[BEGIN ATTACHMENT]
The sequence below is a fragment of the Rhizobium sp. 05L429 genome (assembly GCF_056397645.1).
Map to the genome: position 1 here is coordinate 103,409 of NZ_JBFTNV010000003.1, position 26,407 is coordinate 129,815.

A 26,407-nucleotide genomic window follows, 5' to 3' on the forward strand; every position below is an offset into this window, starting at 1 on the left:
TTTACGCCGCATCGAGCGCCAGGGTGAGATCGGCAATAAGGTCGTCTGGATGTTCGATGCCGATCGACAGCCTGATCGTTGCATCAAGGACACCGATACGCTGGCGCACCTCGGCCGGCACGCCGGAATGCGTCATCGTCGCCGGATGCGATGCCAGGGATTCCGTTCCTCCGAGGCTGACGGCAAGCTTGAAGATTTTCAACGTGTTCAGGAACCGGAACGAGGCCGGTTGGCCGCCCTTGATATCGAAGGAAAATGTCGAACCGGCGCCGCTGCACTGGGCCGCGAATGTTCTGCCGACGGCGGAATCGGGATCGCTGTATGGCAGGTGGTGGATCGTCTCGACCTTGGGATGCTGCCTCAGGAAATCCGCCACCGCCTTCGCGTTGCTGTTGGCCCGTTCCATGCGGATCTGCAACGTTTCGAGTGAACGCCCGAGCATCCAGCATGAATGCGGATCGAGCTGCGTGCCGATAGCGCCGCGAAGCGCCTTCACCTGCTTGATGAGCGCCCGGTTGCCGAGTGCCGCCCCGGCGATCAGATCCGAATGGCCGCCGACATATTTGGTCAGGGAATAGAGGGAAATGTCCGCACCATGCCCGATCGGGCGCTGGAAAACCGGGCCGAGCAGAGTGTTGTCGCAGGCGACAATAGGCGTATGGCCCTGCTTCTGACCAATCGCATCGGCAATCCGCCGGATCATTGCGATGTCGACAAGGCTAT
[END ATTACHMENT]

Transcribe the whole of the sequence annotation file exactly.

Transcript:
The sequence below is a fragment of the Rhizobium sp. 05L429 genome (assembly GCF_056397645.1).
Map to the genome: position 1 here is coordinate 103,409 of NZ_JBFTNV010000003.1, position 26,407 is coordinate 129,815.

A 26,407-nucleotide genomic window follows, 5' to 3' on the forward strand; every position below is an offset into this window, starting at 1 on the left:
TTTACGCCGCATCGAGCGCCAGGGTGAGATCGGCAATAAGGTCGTCTGGATGTTCGATGCCGATCGACAGCCTGATCGTTGCATCAAGGACACCGATACGCTGGCGCACCTCGGCCGGCACGCCGGAATGCGTCATCGTCGCCGGATGCGATGCCAGGGATTCCGTTCCTCCGAGGCTGACGGCAAGCTTGAAGATTTTCAACGTGTTCAGGAACCGGAACGAGGCCGGTTGGCCGCCCTTGATATCGAAGGAAAATGTCGAACCGGCGCCGCTGCACTGGGCCGCGAATGTTCTGCCGACGGCGGAATCGGGATCGCTGTATGGCAGGTGGTGGATCGTCTCGACCTTGGGATGCTGCCTCAGGAAATCCGCCACCGCCTTCGCGTTGCTGTTGGCCCGTTCCATGCGGATCTGCAACGTTTCGAGTGAACGCCCGAGCATCCAGCATGAATGCGGATCGAGCTGCGTGCCGATAGCGCCGCGAAGCGCCTTCACCTGCTTGATGAGCGCCCGGTTGCCGAGTGCCGCCCCGGCGATCAGATCCGAATGGCCGCCGACATATTTGGTCAGGGAATAGAGGGAAATGTCCGCACCATGCCCGATCGGGCGCTGGAAAACCGGGCCGAGCAGAGTGTTGTCGCAGGCGACAATAGGCGTATGGCCCTGCTTCTGACCAATCGCATCGGCAATCCGCCGGATCATTGCGATGTCGACAAGGCTAT